Dino-mite paleontologist to come to campus

By Shasta Webb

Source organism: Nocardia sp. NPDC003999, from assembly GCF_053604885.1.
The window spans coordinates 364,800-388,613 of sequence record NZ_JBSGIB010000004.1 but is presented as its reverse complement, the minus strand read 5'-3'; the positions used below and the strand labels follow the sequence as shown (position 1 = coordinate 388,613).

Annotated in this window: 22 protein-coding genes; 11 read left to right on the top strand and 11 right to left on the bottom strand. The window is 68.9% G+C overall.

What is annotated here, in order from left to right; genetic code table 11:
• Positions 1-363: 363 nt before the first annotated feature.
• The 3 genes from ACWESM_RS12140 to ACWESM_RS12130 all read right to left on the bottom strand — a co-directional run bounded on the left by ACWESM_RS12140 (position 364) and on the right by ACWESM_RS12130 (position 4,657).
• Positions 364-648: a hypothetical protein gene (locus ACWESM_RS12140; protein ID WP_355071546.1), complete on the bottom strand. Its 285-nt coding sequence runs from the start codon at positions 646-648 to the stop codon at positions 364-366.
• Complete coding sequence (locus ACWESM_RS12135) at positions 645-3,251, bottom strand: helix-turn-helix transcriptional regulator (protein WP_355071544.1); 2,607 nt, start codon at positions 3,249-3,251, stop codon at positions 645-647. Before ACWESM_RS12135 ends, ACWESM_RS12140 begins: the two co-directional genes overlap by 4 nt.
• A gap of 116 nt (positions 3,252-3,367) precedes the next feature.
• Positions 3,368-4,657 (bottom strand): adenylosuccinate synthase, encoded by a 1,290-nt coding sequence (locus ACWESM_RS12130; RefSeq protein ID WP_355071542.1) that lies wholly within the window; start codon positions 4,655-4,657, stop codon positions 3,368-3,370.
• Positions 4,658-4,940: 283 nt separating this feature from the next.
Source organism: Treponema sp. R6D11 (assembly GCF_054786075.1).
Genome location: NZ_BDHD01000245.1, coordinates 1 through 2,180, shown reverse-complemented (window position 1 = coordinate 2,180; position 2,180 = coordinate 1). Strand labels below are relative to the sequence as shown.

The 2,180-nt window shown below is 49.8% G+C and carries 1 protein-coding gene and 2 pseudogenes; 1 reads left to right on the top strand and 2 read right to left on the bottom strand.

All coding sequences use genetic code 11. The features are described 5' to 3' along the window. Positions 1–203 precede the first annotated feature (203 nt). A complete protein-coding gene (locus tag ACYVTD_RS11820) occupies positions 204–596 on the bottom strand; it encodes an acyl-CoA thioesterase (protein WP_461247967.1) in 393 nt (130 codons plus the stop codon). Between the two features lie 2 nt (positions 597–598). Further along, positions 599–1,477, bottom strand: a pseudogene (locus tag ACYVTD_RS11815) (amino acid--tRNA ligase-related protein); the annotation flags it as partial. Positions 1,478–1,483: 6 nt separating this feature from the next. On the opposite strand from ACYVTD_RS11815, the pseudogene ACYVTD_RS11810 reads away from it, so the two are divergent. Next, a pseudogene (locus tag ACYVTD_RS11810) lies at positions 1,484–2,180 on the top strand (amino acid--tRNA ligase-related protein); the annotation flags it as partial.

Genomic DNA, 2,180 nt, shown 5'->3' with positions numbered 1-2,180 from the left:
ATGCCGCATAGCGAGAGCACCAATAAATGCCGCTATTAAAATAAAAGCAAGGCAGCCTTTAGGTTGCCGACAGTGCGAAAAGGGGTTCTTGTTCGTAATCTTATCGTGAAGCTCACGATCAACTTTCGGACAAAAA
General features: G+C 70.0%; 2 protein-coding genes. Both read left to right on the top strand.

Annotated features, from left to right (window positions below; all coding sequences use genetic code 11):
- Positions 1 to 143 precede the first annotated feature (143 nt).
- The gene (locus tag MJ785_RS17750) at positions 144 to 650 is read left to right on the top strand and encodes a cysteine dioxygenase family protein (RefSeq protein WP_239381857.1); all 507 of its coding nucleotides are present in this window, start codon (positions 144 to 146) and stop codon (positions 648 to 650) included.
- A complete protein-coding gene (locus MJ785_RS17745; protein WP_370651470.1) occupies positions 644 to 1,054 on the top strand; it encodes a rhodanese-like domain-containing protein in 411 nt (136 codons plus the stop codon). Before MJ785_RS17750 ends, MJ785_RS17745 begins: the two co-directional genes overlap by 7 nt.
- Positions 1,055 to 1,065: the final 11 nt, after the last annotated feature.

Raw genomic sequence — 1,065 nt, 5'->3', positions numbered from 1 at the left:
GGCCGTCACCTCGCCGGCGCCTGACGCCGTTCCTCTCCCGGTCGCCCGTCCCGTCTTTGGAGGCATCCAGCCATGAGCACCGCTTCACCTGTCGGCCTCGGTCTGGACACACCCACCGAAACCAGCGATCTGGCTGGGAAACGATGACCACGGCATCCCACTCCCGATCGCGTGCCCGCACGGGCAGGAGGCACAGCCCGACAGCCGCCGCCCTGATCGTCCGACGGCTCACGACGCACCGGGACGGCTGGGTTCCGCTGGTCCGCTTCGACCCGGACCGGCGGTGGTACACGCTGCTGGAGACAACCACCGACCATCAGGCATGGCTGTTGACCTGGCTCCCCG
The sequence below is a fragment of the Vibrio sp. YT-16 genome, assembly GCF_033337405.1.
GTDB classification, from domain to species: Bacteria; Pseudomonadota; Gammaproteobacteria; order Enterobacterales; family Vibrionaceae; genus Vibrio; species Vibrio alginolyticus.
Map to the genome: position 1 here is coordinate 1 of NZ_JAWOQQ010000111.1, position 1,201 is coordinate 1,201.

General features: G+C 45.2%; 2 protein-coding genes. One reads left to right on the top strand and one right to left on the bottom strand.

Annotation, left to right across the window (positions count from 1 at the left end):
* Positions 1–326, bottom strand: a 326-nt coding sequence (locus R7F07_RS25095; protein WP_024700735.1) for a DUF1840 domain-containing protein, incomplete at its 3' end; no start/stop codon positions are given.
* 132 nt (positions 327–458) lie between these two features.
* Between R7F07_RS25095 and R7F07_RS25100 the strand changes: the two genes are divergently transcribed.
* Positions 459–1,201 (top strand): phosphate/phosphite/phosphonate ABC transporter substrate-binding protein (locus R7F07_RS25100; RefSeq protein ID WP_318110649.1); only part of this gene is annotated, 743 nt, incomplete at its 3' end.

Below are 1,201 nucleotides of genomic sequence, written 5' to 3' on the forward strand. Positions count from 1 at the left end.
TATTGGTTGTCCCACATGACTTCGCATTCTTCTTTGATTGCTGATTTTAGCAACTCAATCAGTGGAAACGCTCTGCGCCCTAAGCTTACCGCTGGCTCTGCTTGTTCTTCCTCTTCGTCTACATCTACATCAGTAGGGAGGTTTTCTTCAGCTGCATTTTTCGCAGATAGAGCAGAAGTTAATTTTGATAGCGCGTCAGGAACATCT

If you’ve ever seen Jurassic Park, ever taken biology professor Kristi Curry-Rogers’ Dinosaurs class, or ever owned one of those nifty Eye-Witness picture books about dinosaurs, then October 30 is your lucky day. On Oct. 30, from 6:30-8:00 P.M. renowned dinosaur paleontologist Jack Horner will speak in the Kagin Ballroom. Horner has a unique connection to the Macalester campus. For Curry-Rogers, and her husband Geology professor Ray Rogers, Horner “played a formative role” in their scientific careers. Well-known researcher, science advisor to Steven Spielberg in Jurassic Park, and the inspiration for the character of Allen Grant in the classic films, Horner is, according to Rogers, “the face of dinosaur paleontology. If you talk to anyone who’s even remotely interested in dinosaurs, his name is most likely to come up.” Horner’s research has been vast in scope, but his talk at Mac, entitled “How to Build a Dinosaur,The New Science of Reverse Evolution” will focus on his newest book, Digging Dinosaurs. “Horner is one of the key players in what we call the Dinosaur Renaissance, which is the time in last 20 years or so when the perspective we had on dinosaurs went from thinking of them as cold-blooded, big, slow, dim-witted reptiles to being these really active and agile creatures that we now associate with the connection to modern birds,” explained Curry-Rogers, who first met Horner at age 16 when she set out on her first field study. But what about thoseof us with no experience in the dinosaur realm? “Horner’s a curious person. He formed his career very independently and so he has a unique perspective on science. He talks about ways of doing science that are very understandable for everyone,” said Curry-Rogers. His connection to Hollywood and his presence in, according to Rogers, “every dinosaur documentary made in the last few years,” makes Horner an accesible academic figure. “This is a rare opportunity. He’s a sought-after speaker, and gives talks all around the world,” explained Rogers. “Plus he’s owes us one. He once had to sleep in our basement when that blizzard a couple of years ago grounded all flights out of Minneapolis.” “We’re really lucky he’s coming to talk at Macalester,” said Curry-Rogers. Find out more by visiting www.events.macalester.edu/event.cfm?id=17620. Admission is free and the event is open to students, staff, faculty, and the community. refresh –>